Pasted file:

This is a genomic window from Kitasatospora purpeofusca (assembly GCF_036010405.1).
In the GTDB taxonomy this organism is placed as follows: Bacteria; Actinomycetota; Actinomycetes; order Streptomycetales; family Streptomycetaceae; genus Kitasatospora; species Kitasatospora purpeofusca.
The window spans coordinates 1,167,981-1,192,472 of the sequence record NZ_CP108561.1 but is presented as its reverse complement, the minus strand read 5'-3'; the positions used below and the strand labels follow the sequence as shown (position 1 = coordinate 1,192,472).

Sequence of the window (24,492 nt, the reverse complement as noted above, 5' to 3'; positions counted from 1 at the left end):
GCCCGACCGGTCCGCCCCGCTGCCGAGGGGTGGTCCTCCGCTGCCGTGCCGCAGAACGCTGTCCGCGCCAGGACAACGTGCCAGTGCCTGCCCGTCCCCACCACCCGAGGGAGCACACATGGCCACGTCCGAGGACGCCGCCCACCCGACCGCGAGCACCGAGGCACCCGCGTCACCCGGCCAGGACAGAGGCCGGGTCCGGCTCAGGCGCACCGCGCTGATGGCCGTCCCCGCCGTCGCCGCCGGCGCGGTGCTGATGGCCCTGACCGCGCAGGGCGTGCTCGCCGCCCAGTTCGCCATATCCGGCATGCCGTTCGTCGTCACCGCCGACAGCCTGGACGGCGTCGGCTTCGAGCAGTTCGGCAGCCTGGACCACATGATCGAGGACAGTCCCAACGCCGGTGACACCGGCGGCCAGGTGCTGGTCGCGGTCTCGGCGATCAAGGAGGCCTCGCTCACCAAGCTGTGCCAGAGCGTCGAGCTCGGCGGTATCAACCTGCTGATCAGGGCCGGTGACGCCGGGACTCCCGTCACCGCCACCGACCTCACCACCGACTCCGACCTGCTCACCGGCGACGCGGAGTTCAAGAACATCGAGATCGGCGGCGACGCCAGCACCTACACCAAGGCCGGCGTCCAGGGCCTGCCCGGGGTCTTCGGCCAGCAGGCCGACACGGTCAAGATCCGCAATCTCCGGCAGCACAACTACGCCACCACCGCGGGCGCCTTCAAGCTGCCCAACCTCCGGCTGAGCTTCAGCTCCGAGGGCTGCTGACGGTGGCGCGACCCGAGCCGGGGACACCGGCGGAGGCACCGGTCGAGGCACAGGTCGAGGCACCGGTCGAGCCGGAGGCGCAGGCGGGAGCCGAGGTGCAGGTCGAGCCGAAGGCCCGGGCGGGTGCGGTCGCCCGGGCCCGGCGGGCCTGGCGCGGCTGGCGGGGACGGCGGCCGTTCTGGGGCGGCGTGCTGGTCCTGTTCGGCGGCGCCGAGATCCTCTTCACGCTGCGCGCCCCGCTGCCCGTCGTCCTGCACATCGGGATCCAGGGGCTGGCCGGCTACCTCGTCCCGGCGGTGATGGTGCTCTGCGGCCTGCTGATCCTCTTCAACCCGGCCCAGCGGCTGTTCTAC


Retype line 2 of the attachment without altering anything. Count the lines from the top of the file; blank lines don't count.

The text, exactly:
In the GTDB taxonomy this organism is placed as follows: Bacteria; Actinomycetota; Actinomycetes; order Streptomycetales; family Streptomycetaceae; genus Kitasatospora; species Kitasatospora purpeofusca.